(cross-posted at WMR, BFM, and ML-pb)
A few weeks ago I examined the underlying political conditions of the 110 Michigan State House districts, which can be found [http://www.michiganliberal.com/diary/16421/state-of-the-house-part-i here]. This second part performs the same analysis on the State Senate. As stated previously, the forthcoming third and fourth parts will examine the candidates who have filed to run for seats in the State House and State Senate. As mentioned previously, I maintain a listing of State House and State Senate candidates that includes the financial filing statements that can be obtained via a subscription by emailing email@example.com.
While in previous posts I had made some guesses as to which seats are the most vulnerable for a potential takeover by the opposing party, I want to quantify this estimation. Using a variation of the reputable House Vulnerability Index developed by Crisitunity at the Swing State Project, I have created my own District Vulnerability Index (DVI) which is shown in Table 1 below.
Some of the columns are pretty self-explanatory. Column 1 provides the senate district number, 2 provides the current senator's name, column 3 the senator's party, and column 4 the senator's current term. Columns 5-7 provide the Democratic baseline number from the 2004, 2006, and 2008 elections, with column 8 the three cycle average for the district. I tested this model out using the Presidential/Gubernatorial numbers from 2004 to 2008 instead of the baseline numbers, but went with the baseline numbers given that the higher ticket numbers distorts the DVI by giving a Democratic percentage that is much higher on the top of the ticket than for lower level races (like the state house and state senate). Column 9 is the Partisan Voting Index, which is calculated by subtracting the statewide partisan average of 50% from the district's average Democratic baseline found in column 8. Column 12 provides my previous classification of the race in February 2010, and is included here to test its validity while using the DVI. Column 10 ranks the PVI for each district from 1 to 110, with 1 being most Republican and 110 being the most Democratic.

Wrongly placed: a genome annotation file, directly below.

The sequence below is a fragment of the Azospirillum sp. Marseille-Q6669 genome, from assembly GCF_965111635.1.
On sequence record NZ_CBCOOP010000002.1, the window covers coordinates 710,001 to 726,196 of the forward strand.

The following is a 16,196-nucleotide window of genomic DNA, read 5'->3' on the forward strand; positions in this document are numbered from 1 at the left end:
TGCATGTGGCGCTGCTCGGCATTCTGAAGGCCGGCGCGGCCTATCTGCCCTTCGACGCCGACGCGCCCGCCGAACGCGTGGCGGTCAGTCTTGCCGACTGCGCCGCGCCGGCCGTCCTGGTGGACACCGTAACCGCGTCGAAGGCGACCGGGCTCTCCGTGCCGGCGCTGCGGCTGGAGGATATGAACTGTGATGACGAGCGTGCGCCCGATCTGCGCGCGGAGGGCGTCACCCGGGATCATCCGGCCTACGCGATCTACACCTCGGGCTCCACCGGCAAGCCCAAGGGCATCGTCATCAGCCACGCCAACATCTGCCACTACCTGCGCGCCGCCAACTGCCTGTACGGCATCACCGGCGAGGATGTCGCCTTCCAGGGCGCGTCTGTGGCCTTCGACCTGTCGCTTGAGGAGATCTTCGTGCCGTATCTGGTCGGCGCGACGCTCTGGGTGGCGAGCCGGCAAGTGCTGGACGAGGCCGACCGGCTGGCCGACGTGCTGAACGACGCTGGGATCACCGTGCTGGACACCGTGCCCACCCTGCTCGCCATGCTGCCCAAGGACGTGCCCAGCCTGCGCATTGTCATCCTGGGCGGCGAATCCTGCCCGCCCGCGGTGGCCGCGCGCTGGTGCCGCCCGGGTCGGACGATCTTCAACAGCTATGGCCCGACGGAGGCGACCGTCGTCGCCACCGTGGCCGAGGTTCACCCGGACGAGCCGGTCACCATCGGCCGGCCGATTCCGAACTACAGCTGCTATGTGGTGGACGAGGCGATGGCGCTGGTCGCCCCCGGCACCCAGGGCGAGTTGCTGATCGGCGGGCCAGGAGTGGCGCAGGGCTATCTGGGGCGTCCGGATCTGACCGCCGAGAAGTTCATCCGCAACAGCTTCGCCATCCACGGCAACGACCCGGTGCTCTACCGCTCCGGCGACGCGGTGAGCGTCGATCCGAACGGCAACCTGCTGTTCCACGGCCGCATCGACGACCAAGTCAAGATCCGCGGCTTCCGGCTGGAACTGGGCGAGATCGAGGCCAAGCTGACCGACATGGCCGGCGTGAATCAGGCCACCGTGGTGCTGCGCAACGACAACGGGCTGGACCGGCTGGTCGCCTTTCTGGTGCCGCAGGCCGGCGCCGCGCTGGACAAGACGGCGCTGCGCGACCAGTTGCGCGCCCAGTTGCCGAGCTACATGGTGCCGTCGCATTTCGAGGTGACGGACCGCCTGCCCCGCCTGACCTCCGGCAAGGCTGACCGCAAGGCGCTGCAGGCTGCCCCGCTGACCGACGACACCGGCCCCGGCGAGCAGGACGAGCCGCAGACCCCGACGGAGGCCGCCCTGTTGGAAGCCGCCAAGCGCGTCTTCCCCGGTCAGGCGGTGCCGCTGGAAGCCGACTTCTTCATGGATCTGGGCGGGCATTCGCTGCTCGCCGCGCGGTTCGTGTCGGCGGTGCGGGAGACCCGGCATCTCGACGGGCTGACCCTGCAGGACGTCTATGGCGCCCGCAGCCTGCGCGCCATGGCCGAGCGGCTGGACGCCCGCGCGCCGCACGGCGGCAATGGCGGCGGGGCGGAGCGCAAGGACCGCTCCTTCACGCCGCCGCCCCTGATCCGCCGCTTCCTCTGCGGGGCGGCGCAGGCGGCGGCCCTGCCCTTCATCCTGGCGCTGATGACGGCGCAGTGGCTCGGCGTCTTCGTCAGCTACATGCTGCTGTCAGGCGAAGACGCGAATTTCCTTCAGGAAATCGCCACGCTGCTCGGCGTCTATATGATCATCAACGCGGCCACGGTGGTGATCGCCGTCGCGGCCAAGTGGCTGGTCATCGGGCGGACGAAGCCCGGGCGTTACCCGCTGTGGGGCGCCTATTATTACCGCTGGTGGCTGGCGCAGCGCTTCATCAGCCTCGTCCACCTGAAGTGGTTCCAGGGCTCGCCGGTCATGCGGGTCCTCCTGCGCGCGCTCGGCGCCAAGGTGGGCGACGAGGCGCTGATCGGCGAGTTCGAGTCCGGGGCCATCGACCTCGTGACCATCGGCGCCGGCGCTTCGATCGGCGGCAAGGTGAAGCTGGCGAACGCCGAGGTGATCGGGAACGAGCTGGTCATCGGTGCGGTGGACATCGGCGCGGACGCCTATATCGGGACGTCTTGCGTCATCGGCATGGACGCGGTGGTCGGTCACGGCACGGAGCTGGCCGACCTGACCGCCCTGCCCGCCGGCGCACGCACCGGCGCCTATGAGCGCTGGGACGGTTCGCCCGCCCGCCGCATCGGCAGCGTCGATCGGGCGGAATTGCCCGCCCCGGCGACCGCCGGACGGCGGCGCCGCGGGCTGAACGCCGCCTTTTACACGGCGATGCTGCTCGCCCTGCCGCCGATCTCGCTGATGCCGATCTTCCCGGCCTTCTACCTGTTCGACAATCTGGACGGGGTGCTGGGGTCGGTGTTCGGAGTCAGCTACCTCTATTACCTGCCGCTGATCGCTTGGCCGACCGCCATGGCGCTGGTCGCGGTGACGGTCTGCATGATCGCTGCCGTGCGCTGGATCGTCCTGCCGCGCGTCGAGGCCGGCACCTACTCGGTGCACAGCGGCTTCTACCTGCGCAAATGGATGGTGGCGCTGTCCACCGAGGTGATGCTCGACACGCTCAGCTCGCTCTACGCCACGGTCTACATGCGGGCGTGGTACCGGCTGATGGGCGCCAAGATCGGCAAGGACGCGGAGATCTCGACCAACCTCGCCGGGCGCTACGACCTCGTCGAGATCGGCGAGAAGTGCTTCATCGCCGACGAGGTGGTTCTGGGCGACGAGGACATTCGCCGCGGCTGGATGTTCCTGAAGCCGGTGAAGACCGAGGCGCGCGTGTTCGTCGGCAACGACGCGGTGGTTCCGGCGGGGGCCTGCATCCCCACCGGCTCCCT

Column 11 is the perhaps the most important column in the entire analysis. As stated in previous analysis, incumbency is a wonderful advantage, as it provides funds, name recognition, and built in party support. In Michigan, incumbent candidates have a win percentage of nearly 95% every cycle in both the State House and State Senate since term limits were established in 1992, and despite the electorate being anti-incumbent in the 2010 cycle, the voters hate every incumbent expect their own. Column 11 is the Democratic candidate's margin of victory from the 2008 cycle, and open seats (whether from term-limits or from candidates leaving the State House to pursue other opportunities) have no margin given. Columns 14 to 17 show the data used to determine column 11, providing the votes for the Republican candidate (Column 14) and the Democratic candidate (Column 15), the Democratic candidate's two-party vote percentage (Column 16) and the Republican candidate's two-party vote percentage (Column 17).
The DVI is shown in Column 13. The DVI is determined by multiplying Column 11 by 50 and adding the PVI rank in Column 10. Districts with no incumbent thus are at a greater risk for being taken over by the opposing party. Table 1 ranks the districts from the smallest to largest DVI.
Table 1: State Senate DVI
Table 1 largely confirms that there are a number of solid Republican and Democratic seats that the opposing party will not attempt to take over in 2010. I'm guessing that 12 Democratic districts and 14 Republican districts will face minimal opposition. While the nine incumbents are all likely to return in in 2011, I was surprised how vulnerable Roger Kahn's district is, despite his incumbency advantage. Indeed, the 32nd District has as solid as a Democratic base as Glenn Anderson's 6th State Senate district, a seat that no Republican will seriously consider as a possible flip. Likewise, the usual suspects of open swing seats appear- the 7th District in western Wayne County, the 20th District (Kalamazoo County), the 29th (Grand Rapids and Kentwood), the 34th (Muskegon County) and the 36th District (northeast lower peninsula). However, Democratic candidates for the 36th (Joel Sheltrown) and 37th (Gary McDowell) are considering running for the open 1st Congressional District seat. Losing either of these candidates would make flipping these districts a much steeper challenge for the Senate Democrats in November.
One question that I haven't be able to answer yet is the role of money in winning an open seat. Generally, the candidate who spends the most (including resources from the state party and PAC money) wins. However, this does not include candidates who self-finance, who have a harder time convincing voters that they are not simply buying the seat. With the sheer number of open seats in the State Senate, both parties need to make sacrifices on where to send their dollars. This might hinder a candidate like Republican Tom Casperson in the 38th District, who will likely need ample funding from the Michigan Republican Party to compete in a traditionally Democratic district. Likewise, a candidate such as Democrat Mary Valentine, who is struggling to raise money in a competitive open seat with an increasingly Democratic lean, might require much more in state party resources, forcing the Michigan Democratic Party to reduce resources to more "long-shot" districts. Be sure to keep your eyes peeled for the forthcoming Parts 3 and 4 that examine the candidates running for the State House and State Senate seats.